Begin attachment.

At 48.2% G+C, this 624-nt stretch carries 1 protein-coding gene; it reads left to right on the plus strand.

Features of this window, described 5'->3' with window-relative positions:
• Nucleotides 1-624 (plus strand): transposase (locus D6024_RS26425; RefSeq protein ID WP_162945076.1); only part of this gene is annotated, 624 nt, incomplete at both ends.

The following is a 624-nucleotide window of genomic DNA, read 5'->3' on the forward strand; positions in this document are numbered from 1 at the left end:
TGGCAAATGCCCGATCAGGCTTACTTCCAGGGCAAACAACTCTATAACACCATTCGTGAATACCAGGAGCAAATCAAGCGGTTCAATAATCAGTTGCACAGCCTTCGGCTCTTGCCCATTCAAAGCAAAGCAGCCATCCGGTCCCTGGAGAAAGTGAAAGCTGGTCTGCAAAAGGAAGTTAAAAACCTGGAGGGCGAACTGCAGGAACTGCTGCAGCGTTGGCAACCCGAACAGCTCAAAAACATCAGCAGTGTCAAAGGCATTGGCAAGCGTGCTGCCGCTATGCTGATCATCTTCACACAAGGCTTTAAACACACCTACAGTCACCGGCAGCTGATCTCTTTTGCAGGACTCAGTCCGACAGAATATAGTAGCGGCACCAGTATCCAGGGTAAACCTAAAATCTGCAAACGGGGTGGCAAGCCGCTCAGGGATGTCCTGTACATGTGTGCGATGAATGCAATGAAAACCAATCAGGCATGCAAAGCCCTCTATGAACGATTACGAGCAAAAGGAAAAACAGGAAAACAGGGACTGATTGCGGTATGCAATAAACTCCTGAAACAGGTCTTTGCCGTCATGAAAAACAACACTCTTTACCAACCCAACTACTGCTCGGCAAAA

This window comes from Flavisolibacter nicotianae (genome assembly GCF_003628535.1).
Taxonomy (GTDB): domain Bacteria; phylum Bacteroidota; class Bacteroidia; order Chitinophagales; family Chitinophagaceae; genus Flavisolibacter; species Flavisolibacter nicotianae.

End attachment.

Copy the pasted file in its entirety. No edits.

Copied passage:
At 48.2% G+C, this 624-nt stretch carries 1 protein-coding gene; it reads left to right on the plus strand.

Features of this window, described 5'->3' with window-relative positions:
• Nucleotides 1-624 (plus strand): transposase (locus D6024_RS26425; RefSeq protein ID WP_162945076.1); only part of this gene is annotated, 624 nt, incomplete at both ends.

The following is a 624-nucleotide window of genomic DNA, read 5'->3' on the forward strand; positions in this document are numbered from 1 at the left end:
TGGCAAATGCCCGATCAGGCTTACTTCCAGGGCAAACAACTCTATAACACCATTCGTGAATACCAGGAGCAAATCAAGCGGTTCAATAATCAGTTGCACAGCCTTCGGCTCTTGCCCATTCAAAGCAAAGCAGCCATCCGGTCCCTGGAGAAAGTGAAAGCTGGTCTGCAAAAGGAAGTTAAAAACCTGGAGGGCGAACTGCAGGAACTGCTGCAGCGTTGGCAACCCGAACAGCTCAAAAACATCAGCAGTGTCAAAGGCATTGGCAAGCGTGCTGCCGCTATGCTGATCATCTTCACACAAGGCTTTAAACACACCTACAGTCACCGGCAGCTGATCTCTTTTGCAGGACTCAGTCCGACAGAATATAGTAGCGGCACCAGTATCCAGGGTAAACCTAAAATCTGCAAACGGGGTGGCAAGCCGCTCAGGGATGTCCTGTACATGTGTGCGATGAATGCAATGAAAACCAATCAGGCATGCAAAGCCCTCTATGAACGATTACGAGCAAAAGGAAAAACAGGAAAACAGGGACTGATTGCGGTATGCAATAAACTCCTGAAACAGGTCTTTGCCGTCATGAAAAACAACACTCTTTACCAACCCAACTACTGCTCGGCAAAA

This window comes from Flavisolibacter nicotianae (genome assembly GCF_003628535.1).
Taxonomy (GTDB): domain Bacteria; phylum Bacteroidota; class Bacteroidia; order Chitinophagales; family Chitinophagaceae; genus Flavisolibacter; species Flavisolibacter nicotianae.